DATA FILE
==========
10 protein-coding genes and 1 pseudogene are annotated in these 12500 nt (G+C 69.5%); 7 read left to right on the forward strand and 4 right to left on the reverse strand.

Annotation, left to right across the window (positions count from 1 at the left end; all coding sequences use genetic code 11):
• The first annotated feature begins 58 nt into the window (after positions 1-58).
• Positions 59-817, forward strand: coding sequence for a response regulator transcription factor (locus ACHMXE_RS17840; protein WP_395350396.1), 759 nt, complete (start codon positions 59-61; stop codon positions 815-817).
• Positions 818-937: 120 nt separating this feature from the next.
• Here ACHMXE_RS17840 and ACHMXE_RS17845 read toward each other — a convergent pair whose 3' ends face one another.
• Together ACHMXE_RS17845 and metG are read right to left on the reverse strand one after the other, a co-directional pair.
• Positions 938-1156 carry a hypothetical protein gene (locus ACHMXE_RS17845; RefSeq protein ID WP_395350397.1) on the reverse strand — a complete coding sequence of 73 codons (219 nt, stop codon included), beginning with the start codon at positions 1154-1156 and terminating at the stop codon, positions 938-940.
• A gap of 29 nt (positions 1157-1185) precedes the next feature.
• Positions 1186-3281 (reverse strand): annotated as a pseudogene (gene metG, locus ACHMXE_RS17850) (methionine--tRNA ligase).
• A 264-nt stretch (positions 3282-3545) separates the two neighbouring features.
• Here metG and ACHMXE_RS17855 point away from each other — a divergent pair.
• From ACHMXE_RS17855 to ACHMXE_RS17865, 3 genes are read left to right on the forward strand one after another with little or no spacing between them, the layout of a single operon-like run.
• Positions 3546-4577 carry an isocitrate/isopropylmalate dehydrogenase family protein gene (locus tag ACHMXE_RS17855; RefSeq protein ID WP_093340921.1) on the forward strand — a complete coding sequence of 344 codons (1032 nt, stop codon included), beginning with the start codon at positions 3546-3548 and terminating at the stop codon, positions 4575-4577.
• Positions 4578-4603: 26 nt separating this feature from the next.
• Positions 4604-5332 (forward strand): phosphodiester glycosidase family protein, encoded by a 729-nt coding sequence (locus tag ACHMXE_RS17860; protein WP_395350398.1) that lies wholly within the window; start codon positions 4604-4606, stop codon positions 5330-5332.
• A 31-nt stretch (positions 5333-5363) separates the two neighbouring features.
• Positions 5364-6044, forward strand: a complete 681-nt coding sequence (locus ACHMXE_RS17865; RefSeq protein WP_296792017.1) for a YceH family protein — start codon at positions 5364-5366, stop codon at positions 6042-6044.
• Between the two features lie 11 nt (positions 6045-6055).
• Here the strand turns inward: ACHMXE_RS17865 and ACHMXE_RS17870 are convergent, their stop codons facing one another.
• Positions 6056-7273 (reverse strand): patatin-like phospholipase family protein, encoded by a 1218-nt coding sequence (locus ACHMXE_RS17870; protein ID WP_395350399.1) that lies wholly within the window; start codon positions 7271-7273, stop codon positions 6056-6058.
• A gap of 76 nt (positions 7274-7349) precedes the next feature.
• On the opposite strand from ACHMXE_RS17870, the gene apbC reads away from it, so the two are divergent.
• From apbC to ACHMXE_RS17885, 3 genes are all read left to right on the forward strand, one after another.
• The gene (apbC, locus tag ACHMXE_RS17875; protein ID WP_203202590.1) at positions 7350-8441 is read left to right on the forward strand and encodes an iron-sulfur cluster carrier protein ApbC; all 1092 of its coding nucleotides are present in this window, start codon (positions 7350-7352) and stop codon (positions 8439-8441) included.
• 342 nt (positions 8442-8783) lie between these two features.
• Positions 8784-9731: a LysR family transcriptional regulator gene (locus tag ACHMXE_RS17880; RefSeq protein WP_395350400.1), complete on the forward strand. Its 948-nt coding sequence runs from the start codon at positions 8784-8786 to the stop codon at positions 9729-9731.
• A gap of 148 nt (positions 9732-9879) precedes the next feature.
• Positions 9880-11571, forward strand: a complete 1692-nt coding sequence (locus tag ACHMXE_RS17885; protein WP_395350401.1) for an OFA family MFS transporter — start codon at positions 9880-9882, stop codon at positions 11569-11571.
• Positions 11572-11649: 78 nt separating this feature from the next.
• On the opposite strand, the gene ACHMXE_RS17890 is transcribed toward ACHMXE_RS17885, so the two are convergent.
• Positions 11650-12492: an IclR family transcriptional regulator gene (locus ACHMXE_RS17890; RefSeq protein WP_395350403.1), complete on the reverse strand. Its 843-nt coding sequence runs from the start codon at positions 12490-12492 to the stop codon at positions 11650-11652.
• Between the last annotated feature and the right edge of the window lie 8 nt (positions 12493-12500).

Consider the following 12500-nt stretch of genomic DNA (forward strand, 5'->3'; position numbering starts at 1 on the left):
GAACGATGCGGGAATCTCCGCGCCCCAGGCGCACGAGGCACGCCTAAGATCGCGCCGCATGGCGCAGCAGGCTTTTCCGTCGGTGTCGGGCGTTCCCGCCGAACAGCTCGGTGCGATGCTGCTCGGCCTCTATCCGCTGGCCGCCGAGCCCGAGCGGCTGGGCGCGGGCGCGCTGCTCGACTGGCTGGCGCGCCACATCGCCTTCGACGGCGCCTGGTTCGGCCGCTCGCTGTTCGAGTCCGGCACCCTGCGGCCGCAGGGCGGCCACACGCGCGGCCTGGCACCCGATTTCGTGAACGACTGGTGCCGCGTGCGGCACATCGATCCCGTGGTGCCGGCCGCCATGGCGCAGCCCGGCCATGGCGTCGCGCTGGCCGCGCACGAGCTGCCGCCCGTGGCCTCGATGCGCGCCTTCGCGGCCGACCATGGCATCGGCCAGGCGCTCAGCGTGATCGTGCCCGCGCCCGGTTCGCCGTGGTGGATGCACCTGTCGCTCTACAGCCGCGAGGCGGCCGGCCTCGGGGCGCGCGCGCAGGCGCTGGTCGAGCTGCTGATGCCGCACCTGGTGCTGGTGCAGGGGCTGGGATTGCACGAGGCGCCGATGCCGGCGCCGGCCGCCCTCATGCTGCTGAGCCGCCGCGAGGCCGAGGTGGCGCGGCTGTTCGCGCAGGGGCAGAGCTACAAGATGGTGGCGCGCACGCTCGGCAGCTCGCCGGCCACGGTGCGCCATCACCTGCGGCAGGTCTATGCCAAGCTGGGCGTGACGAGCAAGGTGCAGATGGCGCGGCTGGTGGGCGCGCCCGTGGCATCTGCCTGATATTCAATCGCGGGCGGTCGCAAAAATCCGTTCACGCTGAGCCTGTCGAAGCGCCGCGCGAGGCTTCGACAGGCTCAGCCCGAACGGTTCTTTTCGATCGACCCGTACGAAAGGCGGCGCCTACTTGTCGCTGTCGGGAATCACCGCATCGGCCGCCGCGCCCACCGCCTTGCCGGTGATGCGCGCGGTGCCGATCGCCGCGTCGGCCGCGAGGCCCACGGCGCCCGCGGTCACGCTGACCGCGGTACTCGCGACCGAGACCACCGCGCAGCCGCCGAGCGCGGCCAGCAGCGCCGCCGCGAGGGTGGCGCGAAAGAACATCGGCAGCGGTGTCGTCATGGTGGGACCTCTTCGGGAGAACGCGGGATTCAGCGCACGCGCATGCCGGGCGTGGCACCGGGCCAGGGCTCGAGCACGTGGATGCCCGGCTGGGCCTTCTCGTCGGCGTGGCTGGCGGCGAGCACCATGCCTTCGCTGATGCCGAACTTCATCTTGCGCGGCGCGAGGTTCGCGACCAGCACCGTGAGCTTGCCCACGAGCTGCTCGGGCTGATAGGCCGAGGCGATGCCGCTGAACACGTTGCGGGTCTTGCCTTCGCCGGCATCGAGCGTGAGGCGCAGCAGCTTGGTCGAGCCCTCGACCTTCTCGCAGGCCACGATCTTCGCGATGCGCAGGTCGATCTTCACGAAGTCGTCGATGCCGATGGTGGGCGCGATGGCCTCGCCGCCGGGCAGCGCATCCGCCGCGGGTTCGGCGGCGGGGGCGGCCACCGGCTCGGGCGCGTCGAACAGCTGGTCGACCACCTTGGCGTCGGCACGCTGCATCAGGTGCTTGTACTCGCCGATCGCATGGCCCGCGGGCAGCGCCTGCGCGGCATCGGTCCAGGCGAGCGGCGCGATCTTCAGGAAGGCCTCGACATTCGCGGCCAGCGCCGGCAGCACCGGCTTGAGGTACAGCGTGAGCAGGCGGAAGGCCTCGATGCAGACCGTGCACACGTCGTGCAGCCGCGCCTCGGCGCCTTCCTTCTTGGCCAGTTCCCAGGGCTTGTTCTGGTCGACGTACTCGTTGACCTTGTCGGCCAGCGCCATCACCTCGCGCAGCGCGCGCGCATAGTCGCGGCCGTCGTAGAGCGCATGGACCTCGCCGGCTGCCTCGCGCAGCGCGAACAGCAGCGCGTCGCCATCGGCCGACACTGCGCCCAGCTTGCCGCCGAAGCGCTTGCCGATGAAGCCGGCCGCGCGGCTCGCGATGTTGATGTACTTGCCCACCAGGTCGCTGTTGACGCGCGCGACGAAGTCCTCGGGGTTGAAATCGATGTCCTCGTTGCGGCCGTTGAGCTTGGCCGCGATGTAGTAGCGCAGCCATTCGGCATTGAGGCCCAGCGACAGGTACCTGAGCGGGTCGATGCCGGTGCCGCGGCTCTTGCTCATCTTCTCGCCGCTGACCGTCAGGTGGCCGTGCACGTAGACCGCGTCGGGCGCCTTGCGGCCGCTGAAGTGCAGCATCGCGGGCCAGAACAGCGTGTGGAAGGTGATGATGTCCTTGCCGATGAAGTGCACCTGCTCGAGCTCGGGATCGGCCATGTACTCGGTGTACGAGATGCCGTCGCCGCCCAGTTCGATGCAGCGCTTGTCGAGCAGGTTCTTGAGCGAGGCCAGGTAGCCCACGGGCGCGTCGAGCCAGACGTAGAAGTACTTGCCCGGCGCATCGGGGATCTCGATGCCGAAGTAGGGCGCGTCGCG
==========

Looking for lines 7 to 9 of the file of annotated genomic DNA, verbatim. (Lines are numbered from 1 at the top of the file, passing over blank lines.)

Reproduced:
• Together ACHMXE_RS17845 and metG are read right to left on the reverse strand one after the other, a co-directional pair.
• Positions 938-1156 carry a hypothetical protein gene (locus ACHMXE_RS17845; RefSeq protein ID WP_395350397.1) on the reverse strand — a complete coding sequence of 73 codons (219 nt, stop codon included), beginning with the start codon at positions 1154-1156 and terminating at the stop codon, positions 938-940.
• A gap of 29 nt (positions 1157-1185) precedes the next feature.